19 March is National Close the Gap Day, an annual event coordinated by Oxfam Australia to highlight the significant gap in health status between Indigenous and non-Indigenous Australians. For the origin of the day, the non-government campaign behind it and the Council of Australian Government (COAG)’s National Indigenous Reform Agreement (NIRA) and its ‘Closing the gap’ strategy see an earlier FlagPost.
Extent of the gap
According to the Australian Institute of Health and Welfare (AIHW), the health gap between Indigenous and non-Indigenous Australians ‘start(s) at birth and continue(s) throughout life’ and is best illustrated by differences in life expectancy. For women, Indigenous life expectancy at birth in 2010–2012 was 73.7 years, compared with 83.1 years for non-Indigenous females, a gap of 9.5 years. For men in that period, Indigenous life expectancy was estimated to be 69.1 years compared with 79.7 years for non-Indigenous males.
Closing the gap health targets
COAG’s NIRA included 6 closing the gap targets, two with direct health relevance. The Closing the Gap: Prime Minister’s Report, 2015 found ‘closing the life expectancy gap within a generation’ was not on track as ‘no significant change was detected between the 2006 baseline and 2013’ but ‘halving the gap in mortality rates for Indigenous children under five within a decade’ was on track as Indigenous child death rate declined by 31 per cent, outpacing the decline in non‑Indigenous child deaths between 1998 and 2013’. For more detail and explanation see the Productivity Commission’s Overcoming Indigenous Disadvantage: Key Indicators 2014 Report and Fact Sheet and the AIHW’s Australia’s Health 2014 chapter 7. They identify problems quantifying the relevant death rates and contributing factors. The regional dimension to the inequality is yet to be fully explored.
COAG’s NIRA included a range of National Partnerships. The National Partnership on Closing the Gap on Indigenous Health Outcomes expired in June 2013 and was not renewed, and two agencies billed in the 2013 Prime Minister’s report as helping to keep Governments accountable, the COAG Reform Council and the Coordinator General for Remote Indigenous Services, have been discontinued. The 2012 National Partnership on Stronger Futures in the Northern Territory (which has a health component) continues. The Government has introduced a new Indigenous health program architecture and explains it in its Portfolio Budget Statement 2014-15 Health Portfolio (Outcome 5.3) and Indigenous Health 2014-15 Budget—Questions and Answers.
The Productivity Commission’s Indigenous Expenditure Report 2012 detailed identifiable expenditure on services, including in area of health, for Indigenous Australians, but as Professor Altman observed in ‘Black government expenditure—it’s a white thing’, the report does not reveal what was spent on service provision and what on administration, how effectively a service was delivered or how much benefit Indigenous Australians garnered from expenditure.
The National Aboriginal and Torres Strait Islander Health Plan 2013-2023 (NATSIHP) is not mentioned in the latest Prime Minister’s Report, but in it the previous Government committed to principles of recognition, community control, partnership and accountability, and to encouraging governments to ‘work together across all building blocks […] take action across key social determinants […] and align program goals across sectors of government.’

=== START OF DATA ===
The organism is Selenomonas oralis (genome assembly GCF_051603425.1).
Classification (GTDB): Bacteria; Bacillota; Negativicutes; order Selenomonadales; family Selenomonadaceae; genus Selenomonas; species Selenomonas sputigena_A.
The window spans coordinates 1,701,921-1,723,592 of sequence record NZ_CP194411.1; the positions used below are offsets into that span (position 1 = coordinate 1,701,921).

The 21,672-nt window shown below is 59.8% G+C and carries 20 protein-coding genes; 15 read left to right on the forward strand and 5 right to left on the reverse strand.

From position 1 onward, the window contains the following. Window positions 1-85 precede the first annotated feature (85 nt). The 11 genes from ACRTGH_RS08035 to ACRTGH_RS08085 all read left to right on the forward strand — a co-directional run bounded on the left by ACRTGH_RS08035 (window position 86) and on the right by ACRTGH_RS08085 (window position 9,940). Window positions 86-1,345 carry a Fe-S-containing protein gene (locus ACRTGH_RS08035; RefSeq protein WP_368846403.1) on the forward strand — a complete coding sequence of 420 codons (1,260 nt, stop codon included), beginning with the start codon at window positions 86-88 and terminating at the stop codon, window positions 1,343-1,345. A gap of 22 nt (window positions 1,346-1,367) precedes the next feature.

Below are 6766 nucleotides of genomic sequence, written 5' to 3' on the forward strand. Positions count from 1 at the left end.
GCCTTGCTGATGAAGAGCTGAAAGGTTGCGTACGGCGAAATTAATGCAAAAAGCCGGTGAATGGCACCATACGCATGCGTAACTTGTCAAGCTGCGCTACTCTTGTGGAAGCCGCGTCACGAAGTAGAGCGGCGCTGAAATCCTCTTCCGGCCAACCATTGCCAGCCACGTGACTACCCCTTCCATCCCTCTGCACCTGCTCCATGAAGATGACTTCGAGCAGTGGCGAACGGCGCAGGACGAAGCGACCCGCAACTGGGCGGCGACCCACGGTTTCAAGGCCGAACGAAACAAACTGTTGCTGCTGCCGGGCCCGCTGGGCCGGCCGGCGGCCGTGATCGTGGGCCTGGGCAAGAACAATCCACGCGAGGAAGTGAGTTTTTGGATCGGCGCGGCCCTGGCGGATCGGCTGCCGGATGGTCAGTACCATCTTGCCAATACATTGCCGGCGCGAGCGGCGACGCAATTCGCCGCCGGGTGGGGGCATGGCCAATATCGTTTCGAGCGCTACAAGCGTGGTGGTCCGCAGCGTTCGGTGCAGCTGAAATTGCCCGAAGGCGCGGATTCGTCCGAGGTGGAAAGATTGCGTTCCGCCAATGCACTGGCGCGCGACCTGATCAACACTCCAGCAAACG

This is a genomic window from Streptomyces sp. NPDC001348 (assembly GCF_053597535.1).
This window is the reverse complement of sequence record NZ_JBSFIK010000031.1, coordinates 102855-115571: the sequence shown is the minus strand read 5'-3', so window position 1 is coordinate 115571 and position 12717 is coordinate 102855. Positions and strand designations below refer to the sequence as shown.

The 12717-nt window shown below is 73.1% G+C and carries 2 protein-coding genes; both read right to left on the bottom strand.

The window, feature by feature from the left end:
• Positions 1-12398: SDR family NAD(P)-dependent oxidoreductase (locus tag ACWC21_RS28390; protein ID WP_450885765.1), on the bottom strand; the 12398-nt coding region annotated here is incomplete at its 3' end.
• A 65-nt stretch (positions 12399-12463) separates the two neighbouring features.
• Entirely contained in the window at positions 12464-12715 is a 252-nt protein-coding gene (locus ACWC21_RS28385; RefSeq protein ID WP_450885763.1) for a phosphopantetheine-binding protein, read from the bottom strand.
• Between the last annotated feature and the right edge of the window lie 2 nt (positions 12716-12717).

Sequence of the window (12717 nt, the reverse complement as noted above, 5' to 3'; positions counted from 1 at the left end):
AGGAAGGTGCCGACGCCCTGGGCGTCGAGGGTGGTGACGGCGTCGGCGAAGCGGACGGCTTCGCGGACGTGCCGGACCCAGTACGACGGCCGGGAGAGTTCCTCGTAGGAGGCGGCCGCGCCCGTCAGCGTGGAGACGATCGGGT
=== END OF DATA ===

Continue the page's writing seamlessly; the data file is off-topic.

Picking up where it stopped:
What is needed?
What is needed to succeed in closing the health gap? Is it just patience? Is it greater attention to ‘What works’, a heading under which the Closing the gap clearinghouse presents many findings? Is it greater attention to education, employment and community safety, three of the present Government’s priorities—there being no doubt of the contribution played by these ‘social determinants’. Is it a greater commitment to Aboriginal controlled primary health care, as argued in the National Aboriginal Community Controlled Health Organisation’s 10 Point plan 2013-2030? Is it constitutional recognition and firming State/Commonwealth responsibilities as argued in the Lowitja Institute’s Building a Legal Framework for Aboriginal and Torres Strait Islander Health. Is it, as argued in the Close the Gap Steering Committee’s Progress and Priorities report 2015, all the above plus a continued commitment from the Commonwealth to lead and to the NATSIHP?
Is what’s needed something as small as renewed attention to nutrition, as argued for in Aboriginal health policy: is nutrition the ‘gap’ in 'Closing the Gap'? Or is the something much bigger? Desert Knowledge Australia’s Fixing the hole in Australia’s Heartland: How Government needs to work in remote Australia, found ‘no considered development framework and, despite many successive attempts, little coordination amongst the tiers of government, the various jurisdictions or the people and communities that make up remote Australia’, identified governance dysfunction as a prime cause of policy failure, called for ‘closing the gap between intentions and outcomes’, and argued for custom-built vision, policies and governance arrangements for remote Australia, followed by strategic long-term investment. Geoff Scott, CEO of the National Congress of Australia’s First Peoples, in ‘Don’t just do something’ identified budget cuts impacting directly on frontline service, ‘misaligned strategies or programs’, a lack of co-ordination between ministers and agencies, ‘an environment of sanctioned chaos’, a ‘focus on the negative in the indigenous environment’ that was not solving problems and tainting sentiment for Constitutional recognition, and a need for ‘a regional focus which is about sustainable fixes …’.
For further discussion and information see the Healthinfonet’s Closing-the-gap web-pages.